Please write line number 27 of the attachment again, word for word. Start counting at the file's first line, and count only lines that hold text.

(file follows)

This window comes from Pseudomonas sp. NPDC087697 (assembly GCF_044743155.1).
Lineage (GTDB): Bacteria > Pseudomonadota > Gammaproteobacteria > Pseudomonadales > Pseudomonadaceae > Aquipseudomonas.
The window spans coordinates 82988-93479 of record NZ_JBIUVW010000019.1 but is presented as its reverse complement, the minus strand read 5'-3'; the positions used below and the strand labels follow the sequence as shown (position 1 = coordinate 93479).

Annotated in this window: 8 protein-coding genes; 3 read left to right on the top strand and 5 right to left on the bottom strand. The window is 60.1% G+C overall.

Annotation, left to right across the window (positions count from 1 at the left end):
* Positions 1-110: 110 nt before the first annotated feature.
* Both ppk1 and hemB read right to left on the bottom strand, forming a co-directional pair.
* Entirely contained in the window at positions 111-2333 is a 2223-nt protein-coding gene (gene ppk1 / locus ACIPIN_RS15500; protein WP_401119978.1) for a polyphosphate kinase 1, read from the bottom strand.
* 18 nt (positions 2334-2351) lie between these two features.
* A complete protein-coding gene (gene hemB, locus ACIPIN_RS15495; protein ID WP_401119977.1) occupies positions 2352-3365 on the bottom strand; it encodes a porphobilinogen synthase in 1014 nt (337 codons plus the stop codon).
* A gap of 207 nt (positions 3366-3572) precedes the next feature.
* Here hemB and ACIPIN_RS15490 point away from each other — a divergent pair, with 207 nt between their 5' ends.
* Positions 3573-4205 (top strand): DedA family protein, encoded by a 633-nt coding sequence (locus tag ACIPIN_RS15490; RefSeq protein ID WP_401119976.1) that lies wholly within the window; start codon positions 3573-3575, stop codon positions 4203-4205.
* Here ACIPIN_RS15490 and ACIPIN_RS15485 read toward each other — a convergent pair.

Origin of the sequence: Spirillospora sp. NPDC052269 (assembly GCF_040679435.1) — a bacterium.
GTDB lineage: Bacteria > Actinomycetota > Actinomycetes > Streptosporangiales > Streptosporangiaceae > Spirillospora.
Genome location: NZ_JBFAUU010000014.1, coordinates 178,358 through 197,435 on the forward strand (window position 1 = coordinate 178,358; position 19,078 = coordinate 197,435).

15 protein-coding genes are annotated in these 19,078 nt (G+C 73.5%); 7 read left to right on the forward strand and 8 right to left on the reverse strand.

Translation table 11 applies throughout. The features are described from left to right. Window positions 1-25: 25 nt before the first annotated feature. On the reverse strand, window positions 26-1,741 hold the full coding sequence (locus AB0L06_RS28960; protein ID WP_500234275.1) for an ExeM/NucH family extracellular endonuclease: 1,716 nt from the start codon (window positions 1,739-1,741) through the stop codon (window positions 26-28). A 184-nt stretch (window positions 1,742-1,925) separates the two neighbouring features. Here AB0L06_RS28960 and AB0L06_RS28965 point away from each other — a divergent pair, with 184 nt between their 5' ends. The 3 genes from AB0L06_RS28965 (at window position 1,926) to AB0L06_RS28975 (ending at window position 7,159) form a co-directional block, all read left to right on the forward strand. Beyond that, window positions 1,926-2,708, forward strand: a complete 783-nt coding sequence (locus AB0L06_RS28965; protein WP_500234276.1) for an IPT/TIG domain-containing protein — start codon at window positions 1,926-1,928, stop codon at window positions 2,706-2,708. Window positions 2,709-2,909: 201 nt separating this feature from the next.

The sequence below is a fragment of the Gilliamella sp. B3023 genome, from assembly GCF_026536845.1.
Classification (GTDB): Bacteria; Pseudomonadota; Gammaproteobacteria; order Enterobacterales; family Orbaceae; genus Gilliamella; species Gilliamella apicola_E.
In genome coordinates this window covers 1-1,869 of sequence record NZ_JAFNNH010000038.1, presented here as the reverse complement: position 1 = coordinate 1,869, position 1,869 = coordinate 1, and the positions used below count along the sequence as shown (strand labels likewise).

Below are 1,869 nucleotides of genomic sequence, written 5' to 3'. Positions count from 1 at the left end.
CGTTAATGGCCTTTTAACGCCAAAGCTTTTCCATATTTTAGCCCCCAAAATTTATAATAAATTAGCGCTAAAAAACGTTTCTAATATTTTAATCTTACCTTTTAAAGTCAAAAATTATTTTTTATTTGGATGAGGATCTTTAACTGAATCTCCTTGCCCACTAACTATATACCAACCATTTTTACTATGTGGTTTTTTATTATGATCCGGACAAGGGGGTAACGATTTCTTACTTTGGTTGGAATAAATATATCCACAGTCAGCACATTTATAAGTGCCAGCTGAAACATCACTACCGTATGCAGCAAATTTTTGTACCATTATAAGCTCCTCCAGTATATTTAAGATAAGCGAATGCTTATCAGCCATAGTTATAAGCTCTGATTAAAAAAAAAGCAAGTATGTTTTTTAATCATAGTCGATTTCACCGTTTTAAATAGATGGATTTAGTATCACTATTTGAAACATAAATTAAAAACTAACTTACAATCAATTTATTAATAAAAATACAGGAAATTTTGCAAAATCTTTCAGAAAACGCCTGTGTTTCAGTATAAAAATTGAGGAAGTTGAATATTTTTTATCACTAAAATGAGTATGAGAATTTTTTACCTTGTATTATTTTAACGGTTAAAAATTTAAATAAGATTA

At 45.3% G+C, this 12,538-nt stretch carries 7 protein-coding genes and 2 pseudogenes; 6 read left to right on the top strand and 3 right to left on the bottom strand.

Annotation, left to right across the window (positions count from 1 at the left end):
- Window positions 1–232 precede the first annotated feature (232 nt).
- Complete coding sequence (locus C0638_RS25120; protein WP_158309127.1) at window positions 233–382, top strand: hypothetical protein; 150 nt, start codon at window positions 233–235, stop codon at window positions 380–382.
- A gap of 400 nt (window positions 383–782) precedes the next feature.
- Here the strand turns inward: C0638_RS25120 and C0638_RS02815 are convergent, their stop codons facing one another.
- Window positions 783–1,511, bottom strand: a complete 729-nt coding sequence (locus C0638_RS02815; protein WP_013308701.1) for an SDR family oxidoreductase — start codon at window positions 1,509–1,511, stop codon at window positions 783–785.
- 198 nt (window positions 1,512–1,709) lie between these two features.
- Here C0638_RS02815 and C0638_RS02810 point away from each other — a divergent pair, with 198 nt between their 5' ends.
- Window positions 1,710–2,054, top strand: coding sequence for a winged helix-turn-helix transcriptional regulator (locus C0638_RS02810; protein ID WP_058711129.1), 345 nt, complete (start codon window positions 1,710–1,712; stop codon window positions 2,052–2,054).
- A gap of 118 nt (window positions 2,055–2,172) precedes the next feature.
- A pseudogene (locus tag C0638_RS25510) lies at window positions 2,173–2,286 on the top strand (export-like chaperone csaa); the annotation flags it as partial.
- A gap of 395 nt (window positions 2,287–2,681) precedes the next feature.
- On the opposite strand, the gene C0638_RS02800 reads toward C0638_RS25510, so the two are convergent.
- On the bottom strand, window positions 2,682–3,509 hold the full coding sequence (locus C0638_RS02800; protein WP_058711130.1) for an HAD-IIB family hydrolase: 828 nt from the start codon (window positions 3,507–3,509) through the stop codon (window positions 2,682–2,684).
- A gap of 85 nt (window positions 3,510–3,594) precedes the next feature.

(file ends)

- Window positions 1–232 precede the first annotated feature (232 nt).